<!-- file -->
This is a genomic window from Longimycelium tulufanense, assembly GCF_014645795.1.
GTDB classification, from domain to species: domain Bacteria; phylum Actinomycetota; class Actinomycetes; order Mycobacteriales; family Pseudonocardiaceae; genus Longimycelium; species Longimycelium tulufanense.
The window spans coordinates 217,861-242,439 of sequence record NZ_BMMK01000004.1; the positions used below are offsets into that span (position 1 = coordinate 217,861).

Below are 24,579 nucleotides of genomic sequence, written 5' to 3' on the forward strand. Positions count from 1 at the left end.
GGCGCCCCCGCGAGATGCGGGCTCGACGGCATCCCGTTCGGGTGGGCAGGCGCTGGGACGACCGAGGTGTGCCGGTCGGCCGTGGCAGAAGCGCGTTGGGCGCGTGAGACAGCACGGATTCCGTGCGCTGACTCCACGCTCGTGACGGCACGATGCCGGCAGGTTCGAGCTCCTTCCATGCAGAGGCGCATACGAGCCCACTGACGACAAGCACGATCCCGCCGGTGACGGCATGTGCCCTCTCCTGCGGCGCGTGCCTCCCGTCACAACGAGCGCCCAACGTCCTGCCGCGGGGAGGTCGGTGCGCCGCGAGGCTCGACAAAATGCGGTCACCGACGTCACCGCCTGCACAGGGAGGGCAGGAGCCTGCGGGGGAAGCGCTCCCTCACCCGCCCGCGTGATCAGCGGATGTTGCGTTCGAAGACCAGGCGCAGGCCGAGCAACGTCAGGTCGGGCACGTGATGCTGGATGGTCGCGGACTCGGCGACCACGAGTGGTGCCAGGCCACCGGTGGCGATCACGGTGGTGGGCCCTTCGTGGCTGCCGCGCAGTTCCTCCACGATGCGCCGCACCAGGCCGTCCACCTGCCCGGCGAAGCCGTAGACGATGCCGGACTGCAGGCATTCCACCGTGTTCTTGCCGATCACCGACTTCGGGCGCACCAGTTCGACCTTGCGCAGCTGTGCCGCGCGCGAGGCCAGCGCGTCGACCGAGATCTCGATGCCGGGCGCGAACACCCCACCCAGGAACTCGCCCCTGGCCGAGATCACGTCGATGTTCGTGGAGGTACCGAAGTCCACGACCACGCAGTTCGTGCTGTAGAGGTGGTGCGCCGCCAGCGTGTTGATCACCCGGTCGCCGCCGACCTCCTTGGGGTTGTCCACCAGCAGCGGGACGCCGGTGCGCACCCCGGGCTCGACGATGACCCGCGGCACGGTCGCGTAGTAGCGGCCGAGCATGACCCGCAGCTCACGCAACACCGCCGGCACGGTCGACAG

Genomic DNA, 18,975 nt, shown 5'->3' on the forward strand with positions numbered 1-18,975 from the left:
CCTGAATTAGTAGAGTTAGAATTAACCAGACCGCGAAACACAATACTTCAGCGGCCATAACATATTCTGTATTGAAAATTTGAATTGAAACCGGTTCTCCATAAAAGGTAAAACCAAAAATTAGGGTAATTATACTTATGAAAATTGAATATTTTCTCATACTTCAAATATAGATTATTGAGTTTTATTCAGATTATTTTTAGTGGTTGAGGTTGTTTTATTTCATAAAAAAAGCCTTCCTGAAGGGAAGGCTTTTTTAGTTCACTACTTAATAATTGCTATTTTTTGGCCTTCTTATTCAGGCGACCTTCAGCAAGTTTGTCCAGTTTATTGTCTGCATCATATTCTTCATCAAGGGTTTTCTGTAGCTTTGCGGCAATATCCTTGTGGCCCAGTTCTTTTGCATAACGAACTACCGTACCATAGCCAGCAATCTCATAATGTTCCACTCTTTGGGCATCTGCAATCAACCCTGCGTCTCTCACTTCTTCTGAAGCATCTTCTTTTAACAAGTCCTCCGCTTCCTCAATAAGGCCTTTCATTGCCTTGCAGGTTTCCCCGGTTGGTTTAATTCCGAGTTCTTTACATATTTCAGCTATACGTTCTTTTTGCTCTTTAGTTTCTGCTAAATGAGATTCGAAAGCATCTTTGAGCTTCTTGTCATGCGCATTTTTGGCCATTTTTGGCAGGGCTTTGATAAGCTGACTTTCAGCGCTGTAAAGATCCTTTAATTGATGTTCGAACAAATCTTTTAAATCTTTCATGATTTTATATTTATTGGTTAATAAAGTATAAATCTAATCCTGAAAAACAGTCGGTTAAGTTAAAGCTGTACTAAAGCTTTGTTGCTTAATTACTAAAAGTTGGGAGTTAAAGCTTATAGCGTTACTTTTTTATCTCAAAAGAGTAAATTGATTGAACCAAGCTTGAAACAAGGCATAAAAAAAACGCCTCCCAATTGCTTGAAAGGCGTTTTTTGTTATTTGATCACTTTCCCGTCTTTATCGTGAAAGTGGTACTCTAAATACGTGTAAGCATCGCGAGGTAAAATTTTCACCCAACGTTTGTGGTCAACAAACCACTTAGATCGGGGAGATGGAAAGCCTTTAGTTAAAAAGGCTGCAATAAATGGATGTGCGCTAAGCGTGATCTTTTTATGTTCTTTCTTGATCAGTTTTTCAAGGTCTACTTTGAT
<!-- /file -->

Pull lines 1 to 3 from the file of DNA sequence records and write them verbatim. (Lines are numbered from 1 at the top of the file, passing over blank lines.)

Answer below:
This is a genomic window from Longimycelium tulufanense, assembly GCF_014645795.1.
GTDB classification, from domain to species: domain Bacteria; phylum Actinomycetota; class Actinomycetes; order Mycobacteriales; family Pseudonocardiaceae; genus Longimycelium; species Longimycelium tulufanense.
The window spans coordinates 217,861-242,439 of sequence record NZ_BMMK01000004.1; the positions used below are offsets into that span (position 1 = coordinate 217,861).